• Antisperm antibody;
  • immunoglobulin;
  • gene transfection;
  • bovine papilloma virus vector

PROBLEM: Sperm immobilizing antibodies present in sterile women may be one of the principal causes of immunological infertility. We already established cell lines that secrete recombinant human IgG sperm immobilizing antibody using class-switched (from IgM to IgG) genomic immunoglobulin genes. However, these transfectants produced a small quantity of antibody and required continuous use of a medium with selective reagents. We have now constructed cell lines that stably secrete the antibody in large quantities using immunoglobulin cDNAs and cDNA expression vectors.

METHOD: The immunoglobulin heavy chain cDNA was cloned from transfectants that secrete the class-switched human IgG sperm immobilizing antibody. The light chain cDNA, which had already been cloned, and the heavy chain cDNA were inserted into the modified bovine papilloma virus-based cDNA expression vectors BCMGSNeo and BCMGSHyg, respectively. These constructs were sequentially transfected into a mouse myeloma cell line by electroporation.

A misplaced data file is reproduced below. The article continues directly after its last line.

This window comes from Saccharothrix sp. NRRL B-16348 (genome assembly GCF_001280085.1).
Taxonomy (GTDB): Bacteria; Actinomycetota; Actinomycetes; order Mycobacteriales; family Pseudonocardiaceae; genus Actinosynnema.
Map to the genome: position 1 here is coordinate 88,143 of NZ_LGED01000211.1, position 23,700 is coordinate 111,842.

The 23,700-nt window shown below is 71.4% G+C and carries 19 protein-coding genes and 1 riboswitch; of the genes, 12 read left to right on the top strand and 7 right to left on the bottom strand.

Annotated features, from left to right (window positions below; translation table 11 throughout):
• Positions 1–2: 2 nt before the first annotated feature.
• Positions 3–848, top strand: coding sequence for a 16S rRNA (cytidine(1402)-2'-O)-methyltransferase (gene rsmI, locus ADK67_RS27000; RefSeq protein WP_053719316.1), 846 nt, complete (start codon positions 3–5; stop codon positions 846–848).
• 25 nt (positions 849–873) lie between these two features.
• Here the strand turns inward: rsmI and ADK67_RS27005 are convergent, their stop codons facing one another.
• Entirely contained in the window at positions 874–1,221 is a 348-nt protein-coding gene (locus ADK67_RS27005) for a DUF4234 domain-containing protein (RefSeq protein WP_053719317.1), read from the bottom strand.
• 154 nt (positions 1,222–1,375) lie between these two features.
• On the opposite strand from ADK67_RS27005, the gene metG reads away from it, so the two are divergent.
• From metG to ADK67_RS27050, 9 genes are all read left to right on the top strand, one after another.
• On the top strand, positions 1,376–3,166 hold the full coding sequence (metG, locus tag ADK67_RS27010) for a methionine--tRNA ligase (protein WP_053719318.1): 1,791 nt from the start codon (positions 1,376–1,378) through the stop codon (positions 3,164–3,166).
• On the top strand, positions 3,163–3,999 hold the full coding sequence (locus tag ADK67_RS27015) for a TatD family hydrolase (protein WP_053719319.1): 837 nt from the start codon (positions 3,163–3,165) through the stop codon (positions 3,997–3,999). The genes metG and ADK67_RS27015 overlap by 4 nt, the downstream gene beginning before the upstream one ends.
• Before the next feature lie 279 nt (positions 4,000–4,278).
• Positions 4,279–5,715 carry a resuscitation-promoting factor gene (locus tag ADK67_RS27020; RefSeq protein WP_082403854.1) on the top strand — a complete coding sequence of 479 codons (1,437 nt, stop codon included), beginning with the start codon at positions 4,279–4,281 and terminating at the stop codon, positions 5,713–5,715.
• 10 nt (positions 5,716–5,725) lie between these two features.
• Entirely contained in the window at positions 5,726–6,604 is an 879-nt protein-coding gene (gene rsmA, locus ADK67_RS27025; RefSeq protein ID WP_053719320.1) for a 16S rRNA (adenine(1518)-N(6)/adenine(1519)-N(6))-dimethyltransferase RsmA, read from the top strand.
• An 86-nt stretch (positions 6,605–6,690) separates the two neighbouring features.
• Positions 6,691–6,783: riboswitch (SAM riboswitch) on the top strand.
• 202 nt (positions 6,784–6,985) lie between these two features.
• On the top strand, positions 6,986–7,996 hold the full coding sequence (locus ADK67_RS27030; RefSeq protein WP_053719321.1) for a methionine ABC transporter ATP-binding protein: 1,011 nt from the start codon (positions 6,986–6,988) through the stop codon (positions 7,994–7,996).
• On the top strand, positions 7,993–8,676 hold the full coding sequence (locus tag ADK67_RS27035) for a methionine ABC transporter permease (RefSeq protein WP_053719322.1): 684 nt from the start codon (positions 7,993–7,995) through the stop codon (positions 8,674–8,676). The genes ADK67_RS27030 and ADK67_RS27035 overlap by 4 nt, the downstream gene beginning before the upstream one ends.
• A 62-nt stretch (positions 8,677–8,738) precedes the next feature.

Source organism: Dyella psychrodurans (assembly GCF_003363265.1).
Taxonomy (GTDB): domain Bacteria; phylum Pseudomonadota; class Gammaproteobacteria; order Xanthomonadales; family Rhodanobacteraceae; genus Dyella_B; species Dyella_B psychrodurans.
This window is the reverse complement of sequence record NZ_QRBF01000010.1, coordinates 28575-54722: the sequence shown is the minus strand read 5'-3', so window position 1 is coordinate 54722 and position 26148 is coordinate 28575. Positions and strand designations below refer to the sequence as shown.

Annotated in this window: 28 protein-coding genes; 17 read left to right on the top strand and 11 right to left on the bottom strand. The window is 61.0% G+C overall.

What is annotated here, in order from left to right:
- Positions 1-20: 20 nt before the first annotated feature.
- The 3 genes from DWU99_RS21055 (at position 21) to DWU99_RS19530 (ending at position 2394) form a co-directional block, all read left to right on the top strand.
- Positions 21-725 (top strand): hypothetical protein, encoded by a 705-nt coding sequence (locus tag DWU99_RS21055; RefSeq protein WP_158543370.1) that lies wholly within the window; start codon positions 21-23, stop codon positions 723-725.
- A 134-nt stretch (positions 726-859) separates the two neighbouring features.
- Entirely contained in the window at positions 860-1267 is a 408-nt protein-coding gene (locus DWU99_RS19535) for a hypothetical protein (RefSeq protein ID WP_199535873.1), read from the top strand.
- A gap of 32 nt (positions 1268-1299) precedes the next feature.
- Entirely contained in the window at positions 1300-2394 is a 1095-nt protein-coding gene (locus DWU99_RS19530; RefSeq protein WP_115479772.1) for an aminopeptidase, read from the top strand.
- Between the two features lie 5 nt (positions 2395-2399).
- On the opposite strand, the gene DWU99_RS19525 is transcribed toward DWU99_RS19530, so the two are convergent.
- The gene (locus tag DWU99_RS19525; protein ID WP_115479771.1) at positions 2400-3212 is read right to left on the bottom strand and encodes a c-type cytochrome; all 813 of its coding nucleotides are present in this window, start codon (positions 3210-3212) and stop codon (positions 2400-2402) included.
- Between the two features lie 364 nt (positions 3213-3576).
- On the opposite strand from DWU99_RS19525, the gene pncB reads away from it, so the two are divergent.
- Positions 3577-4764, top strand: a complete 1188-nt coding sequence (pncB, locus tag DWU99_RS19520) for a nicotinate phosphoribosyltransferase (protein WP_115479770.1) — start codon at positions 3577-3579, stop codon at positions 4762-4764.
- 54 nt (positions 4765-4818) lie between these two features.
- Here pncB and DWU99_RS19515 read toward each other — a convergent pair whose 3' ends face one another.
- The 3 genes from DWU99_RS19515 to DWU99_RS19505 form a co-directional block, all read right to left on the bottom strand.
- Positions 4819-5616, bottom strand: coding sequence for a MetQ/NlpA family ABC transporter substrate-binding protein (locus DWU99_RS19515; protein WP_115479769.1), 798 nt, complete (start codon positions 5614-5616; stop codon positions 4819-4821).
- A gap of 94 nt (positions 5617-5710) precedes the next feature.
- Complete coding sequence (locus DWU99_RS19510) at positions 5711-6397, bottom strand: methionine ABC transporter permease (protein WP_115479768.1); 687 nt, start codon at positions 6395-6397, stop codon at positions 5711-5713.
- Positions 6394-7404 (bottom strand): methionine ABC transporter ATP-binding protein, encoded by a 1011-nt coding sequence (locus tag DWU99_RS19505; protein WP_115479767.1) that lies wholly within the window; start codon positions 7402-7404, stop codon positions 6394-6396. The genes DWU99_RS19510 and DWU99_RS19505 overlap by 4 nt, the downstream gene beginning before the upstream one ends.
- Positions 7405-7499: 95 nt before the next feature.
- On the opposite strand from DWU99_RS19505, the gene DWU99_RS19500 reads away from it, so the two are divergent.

RESULTS: The established transfectants produced recombinant antibody that retained human sperm immobilizing activity in nonselective medium for at least 30 days. Moreover, the production of the antibody was increased three times over that of the previous cell lines.

CONCLUSION: We have established an unique method that improves the production of sperm immobilizing antibody stably and in large quantities.